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The case came with the correct crown, problem is I cant locate the original movement and stem. The 7N36 fits the watch perfectly, even looks exactly the same and according to Borel's database the original movement used a tap 11 stem but the stem is too fat to screw into the crown. My watchmaker mumbled something about tap 13 so guessing that is the size I need. Checked Borel's site and they do not have the crown available. The watch model is V736-6A60.

Regards,

Ren

Pic of the watch with new movement installed.

[


FYI v736 and 7N36 uses the exact same stem.


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You should be able to drill it oversize and retap it. Various suppliers have taps. ofrei has a 090mm tap for $7.50.
 

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Discussion Starter #8
FYI v736 and 7N36 uses the exact same stem.


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Yeah that’s what I saw in my research but tell that to the crown where tap 11 is too fat to fit into the hole and for sure the crown is correct to the watch as I have seen pics of the same model and also have another model I purchased with a v736 movement that works and the crown is the same but not going to take it apart before I have two watches that don’t work.

Regards

Ren


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Discussion Starter #9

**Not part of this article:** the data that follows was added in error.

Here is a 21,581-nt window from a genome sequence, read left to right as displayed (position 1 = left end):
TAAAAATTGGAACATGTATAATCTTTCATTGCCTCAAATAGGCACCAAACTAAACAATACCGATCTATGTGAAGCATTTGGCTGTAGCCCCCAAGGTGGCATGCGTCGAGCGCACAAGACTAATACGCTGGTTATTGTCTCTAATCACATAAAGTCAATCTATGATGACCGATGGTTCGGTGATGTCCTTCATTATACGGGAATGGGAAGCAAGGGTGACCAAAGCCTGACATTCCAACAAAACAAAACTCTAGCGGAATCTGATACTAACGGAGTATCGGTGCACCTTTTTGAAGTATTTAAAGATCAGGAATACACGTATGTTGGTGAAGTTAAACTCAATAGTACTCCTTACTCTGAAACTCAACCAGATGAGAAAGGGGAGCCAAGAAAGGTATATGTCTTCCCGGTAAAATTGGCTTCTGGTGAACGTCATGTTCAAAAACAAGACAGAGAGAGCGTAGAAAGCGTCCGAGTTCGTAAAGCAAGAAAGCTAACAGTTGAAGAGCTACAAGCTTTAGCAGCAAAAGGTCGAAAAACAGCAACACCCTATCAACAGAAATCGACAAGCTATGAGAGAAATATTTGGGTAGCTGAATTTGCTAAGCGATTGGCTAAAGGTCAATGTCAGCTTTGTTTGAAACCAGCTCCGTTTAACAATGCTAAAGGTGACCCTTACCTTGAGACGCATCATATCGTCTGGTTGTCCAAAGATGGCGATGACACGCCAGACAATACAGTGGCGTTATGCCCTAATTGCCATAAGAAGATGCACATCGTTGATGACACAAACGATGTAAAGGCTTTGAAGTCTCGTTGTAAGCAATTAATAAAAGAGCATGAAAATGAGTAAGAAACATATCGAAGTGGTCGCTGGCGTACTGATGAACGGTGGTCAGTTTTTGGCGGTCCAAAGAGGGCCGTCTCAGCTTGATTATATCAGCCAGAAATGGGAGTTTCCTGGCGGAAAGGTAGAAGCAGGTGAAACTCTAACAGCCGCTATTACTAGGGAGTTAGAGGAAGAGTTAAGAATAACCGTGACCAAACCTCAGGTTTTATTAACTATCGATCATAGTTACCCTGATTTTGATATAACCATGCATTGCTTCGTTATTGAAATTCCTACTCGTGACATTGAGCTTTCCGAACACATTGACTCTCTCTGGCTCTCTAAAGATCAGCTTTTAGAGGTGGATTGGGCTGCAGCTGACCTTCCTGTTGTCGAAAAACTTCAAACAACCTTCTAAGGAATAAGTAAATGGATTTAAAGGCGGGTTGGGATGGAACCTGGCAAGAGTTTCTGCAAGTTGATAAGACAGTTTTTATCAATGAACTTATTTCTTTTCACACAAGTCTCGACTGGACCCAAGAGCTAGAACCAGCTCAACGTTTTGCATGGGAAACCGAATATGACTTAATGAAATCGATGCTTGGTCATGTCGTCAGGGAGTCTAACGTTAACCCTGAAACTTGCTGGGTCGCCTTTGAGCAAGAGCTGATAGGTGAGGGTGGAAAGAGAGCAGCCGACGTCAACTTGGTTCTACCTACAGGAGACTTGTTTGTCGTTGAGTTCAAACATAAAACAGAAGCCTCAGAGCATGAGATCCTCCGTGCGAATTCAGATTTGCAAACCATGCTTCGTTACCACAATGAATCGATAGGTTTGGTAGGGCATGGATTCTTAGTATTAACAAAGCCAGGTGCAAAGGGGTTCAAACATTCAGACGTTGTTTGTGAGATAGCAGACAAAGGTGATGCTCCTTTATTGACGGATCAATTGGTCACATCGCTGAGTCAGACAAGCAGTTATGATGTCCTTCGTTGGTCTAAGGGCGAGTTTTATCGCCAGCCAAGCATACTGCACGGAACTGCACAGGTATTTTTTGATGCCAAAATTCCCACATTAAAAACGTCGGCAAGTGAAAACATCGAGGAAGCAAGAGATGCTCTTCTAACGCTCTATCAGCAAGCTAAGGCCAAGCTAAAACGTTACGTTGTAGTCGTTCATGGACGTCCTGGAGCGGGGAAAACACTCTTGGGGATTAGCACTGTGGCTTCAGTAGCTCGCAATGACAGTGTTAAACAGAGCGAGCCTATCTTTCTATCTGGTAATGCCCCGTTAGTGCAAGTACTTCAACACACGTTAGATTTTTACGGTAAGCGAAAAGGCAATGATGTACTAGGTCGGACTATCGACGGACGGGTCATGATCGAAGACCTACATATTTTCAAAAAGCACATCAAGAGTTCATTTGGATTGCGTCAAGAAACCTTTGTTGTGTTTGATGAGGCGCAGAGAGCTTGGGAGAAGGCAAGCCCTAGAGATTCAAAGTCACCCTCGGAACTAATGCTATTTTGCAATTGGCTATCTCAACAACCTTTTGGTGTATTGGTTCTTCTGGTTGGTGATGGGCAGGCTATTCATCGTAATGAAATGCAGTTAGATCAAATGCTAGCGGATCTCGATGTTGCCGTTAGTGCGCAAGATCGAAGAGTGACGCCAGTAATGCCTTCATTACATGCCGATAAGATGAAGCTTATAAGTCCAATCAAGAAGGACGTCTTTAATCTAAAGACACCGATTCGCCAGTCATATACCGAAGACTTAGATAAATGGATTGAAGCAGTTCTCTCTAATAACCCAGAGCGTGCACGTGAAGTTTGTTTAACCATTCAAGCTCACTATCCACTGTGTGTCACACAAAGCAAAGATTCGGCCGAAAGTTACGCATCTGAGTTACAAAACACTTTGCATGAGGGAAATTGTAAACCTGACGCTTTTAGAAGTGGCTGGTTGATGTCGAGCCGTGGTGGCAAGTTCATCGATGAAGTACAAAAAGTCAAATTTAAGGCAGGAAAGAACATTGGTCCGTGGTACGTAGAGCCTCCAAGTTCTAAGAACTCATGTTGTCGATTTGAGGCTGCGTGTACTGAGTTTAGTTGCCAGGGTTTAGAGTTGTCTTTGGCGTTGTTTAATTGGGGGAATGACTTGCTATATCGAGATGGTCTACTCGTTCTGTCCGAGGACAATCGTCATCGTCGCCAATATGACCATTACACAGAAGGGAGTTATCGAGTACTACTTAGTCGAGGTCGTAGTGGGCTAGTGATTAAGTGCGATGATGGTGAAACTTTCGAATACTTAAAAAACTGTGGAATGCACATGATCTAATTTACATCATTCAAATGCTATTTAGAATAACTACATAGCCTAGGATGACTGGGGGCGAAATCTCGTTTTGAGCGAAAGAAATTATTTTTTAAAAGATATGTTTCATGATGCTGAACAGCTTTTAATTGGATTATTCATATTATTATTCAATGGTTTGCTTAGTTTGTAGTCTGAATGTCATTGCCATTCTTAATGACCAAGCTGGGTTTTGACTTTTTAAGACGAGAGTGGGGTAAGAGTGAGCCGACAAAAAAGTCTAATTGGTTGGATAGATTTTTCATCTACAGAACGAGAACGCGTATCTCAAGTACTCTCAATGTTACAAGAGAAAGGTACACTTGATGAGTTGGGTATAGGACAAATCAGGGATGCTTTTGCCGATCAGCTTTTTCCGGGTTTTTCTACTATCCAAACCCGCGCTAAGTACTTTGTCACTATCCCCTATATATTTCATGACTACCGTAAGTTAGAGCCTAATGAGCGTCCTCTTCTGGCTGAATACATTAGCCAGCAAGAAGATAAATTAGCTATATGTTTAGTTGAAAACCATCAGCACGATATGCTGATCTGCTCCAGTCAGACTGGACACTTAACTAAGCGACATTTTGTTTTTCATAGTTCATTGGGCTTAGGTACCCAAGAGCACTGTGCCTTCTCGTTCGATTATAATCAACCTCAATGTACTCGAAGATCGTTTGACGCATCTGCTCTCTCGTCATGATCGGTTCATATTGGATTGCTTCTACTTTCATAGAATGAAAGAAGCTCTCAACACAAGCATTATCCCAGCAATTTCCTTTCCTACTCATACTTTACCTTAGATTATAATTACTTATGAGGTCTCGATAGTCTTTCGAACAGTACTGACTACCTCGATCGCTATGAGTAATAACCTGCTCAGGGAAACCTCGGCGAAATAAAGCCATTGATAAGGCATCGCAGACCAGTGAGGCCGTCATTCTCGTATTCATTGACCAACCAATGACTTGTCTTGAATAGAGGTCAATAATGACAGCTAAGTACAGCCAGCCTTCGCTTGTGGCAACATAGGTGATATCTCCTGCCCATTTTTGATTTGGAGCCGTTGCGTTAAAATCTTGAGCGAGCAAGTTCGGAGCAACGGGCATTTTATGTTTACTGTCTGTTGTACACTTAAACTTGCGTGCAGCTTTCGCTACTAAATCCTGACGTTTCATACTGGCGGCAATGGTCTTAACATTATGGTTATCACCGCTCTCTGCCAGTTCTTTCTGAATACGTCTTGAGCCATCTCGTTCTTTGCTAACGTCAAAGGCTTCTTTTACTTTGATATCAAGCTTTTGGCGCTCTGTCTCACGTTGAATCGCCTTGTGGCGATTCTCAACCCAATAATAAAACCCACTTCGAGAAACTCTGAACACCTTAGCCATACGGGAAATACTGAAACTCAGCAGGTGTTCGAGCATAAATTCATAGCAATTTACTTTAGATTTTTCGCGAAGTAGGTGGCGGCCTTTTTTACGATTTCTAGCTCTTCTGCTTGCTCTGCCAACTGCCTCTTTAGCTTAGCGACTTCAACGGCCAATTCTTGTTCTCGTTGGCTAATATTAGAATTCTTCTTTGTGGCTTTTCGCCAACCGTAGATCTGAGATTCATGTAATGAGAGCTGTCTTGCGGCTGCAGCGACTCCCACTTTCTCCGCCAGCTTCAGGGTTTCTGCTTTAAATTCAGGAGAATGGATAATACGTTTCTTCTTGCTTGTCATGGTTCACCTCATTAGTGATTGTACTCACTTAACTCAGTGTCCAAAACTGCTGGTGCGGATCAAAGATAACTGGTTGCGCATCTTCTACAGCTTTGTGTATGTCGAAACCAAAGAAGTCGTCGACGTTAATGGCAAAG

You should be able to drill it oversize and retap it. Various suppliers have taps. ofrei has a 090mm tap for $7.50.
Thanks I will check it out, was hesitating to do anything to the crown because I can’t find a replacement so was thinking I could modify the stem since I can easily get another if I screw it up but that may be the only option.

Regards

Ren


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If the crown were plated brass and I had a drill press, I would consider it. If I didn't have a press or it was made of stainless, you are asking to break the tap off in the crown and now it's worse than useless. I'd pay attention to @Acidstain, he knows his stuff.
 

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Yeah that’s what I saw in my research but tell that to the crown where tap 11 is too fat to fit into the hole and for sure the crown is correct to the watch as I have seen pics of the same model and also have another model I purchased with a v736 movement that works and the crown is the same but not going to take it apart before I have two watches that don’t work.

Regards

Ren